GREATER ANTILLEAN BULLFINCH: ABACO’S “POLICE BIRD”


Greater Antillean Bullfinch, Abaco (Erik Gauger)

GREATER ANTILLEAN BULLFINCH: ABACO’S “POLICE BIRD”

Following my last gloomy post about the widely-reported die-off of the poor, exhausted migratory great shearwaters, let’s turn with relief to a cheerful bird known to all and admired in coppice and garden: the Greater Antillean Bullfinch Loxigilla violacea. These pretty birds are easy to find and to identify. They love feeders, and they are responsive to ‘pishing’, that irritating (?) noise that birders make to unseen avians in the coppice to persuade them to reveal themselves. Adult males are black with bright red accessories (hence “police bird”); females are paler with orangey accessories; and juveniles look a bit scruffy and patchy. Here’s a GAB gallery to enjoy.

Greater Antillean Bullfinch, Abaco (Alex Hughes) 4 Greater Antillean Bullfinch, Abaco (Alex Hughes) 5Greater Antillean Bullfinch immature with snail 2.Delphi Club.Abaco (Tom Sheley)Greater Antillean Bullfinch, Abaco (Keith Salvesen)Great Antillean Bullfinch, Abaco  (Tom Sheley) 1Great Antillean Bullfinch, Abaco (Charles Skinner)Great Antillean Bullfinch, Abaco (Gerlinde Taurer)GAB BH IMG_9208 copy 2

Credits: Erik Gauger (1); Alex Hughes (2, 3); Tom Sheley (4, 6); Keith Salvesen (5); Charles Skinner (7); Gerlinde Taurer (8); Bruce Hallett (9)

 

SANDERLING ON ABACO: A PERFECT PEEP FOR THE NEW YEAR


Sanderling Pair, Abaco (Craig Nash)

SANDERLING ON ABACO: A PERFECT PEEP FOR THE NEW YEAR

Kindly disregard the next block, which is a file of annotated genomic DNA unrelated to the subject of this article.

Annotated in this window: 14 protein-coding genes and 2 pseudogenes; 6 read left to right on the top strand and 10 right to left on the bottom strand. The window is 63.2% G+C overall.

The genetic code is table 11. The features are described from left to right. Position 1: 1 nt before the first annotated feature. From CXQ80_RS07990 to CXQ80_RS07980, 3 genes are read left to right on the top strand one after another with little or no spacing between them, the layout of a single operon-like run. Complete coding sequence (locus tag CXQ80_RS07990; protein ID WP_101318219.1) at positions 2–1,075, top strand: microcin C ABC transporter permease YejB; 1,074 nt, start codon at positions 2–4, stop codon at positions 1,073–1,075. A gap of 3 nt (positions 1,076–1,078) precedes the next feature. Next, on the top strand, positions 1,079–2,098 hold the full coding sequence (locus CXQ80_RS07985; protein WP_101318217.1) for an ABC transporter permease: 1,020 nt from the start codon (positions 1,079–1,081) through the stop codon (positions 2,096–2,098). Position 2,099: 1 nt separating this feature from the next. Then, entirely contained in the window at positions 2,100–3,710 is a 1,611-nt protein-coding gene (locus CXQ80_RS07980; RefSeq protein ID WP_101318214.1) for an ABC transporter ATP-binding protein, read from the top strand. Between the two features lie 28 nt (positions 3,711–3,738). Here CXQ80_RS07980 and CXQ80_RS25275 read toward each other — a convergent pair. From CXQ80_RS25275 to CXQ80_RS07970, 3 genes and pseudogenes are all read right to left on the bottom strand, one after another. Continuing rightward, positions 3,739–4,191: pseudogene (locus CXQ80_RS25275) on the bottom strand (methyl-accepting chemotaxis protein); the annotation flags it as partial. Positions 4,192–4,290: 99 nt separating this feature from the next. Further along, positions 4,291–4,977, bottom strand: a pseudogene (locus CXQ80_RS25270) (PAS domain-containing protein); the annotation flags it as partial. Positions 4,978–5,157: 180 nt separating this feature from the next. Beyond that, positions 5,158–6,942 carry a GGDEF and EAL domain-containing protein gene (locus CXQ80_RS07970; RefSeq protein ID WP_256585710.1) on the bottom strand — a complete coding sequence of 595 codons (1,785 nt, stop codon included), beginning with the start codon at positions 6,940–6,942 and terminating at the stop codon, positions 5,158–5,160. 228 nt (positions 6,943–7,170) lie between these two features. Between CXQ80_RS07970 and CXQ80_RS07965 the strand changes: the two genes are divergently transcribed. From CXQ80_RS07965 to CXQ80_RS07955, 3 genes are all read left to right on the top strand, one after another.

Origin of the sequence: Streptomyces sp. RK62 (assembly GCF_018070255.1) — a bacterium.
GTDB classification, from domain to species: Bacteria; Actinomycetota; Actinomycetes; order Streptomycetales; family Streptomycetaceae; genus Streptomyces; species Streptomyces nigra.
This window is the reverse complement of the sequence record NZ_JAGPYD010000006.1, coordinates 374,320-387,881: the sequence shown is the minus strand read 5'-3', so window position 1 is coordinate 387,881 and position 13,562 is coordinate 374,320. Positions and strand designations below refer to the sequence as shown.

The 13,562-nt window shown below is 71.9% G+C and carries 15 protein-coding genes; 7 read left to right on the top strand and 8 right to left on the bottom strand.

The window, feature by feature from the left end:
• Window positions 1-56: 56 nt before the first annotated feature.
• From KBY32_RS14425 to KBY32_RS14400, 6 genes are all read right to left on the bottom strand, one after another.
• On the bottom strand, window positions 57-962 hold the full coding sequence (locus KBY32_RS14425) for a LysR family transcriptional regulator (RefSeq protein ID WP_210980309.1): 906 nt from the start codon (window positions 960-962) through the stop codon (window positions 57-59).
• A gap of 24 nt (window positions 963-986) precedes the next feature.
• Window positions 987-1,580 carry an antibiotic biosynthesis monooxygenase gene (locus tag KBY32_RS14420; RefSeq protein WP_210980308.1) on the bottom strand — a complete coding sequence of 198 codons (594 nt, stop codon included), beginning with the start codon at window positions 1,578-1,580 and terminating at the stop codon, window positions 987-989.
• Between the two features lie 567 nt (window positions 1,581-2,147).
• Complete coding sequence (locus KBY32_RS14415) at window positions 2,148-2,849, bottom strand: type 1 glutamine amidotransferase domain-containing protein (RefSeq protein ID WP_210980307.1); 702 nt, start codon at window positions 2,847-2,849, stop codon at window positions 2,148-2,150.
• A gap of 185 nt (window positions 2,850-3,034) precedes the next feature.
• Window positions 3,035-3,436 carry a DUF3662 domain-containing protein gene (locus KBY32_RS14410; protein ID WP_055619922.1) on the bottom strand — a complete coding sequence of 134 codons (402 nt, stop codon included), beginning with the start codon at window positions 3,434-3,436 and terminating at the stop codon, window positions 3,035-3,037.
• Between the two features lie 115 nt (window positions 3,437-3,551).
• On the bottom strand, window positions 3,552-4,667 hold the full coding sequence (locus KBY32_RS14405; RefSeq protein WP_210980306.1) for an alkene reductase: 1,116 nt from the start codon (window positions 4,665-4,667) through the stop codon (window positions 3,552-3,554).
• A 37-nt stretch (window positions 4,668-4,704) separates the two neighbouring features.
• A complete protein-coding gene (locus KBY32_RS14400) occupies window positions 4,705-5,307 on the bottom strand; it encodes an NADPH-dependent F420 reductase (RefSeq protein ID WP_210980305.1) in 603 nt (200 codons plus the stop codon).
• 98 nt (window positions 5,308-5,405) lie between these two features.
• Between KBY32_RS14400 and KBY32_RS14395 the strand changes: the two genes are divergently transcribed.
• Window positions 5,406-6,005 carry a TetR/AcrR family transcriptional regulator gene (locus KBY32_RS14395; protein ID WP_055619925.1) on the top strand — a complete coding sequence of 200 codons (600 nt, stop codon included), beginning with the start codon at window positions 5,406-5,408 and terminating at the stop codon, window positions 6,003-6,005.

Various matters have kept me from the Blogosphere over the last week, so this is the first post for 2015. And what gorgeous little birds to have to hand for it – the Sanderling Calidris alba, a small sandpiper or ‘stint’ that is a common and welcome winter sight on the shorelines of Abaco, as in many other parts of the world. Who can resist these little guys, the ‘wave chasers’ that work along the shoreline, rapidly following the surf as food is exposed on the tide. Sometimes they will actually run into the ripples of an incoming wave to snap up a morsel of food, before scuttling back up the beach. They have been likened to clockwork toys. Amusing and cheering little birds to watch, so here is a gallery of them to enjoy and to welcome in the new year.

Sanderling in the Surf, Abaco (Craig Nash)Sanderling, Abaco (Craig Nash)  Sanderling, Abaco (Alex Hughes)1Classic Sanderling foraging area in the wet sand left by the retreating tideSanderling, Abaco (Alex Hughes)4The birds are small and fly fast: a clear ‘in-flight’ photo is a great achievementSanderling, Abaco (Alex Hughes)2 Sanderling, Abaco (Alex Hughes)3 Sanderling.Abaco Bahamas.Tom Sheley1 Sanderling.Abaco Bahamas.Tom Sheley2

This sandpiper was taken by the late Tony Hepburn on Abaco. It has been ringed in its summer breeding grounds, and feeds in wave-softened sand with the tidal foam still visible all around it.Sanderling, Abaco (Tony Hepburn) copy

This made me chortle… Sanderling Lonelyheart!photo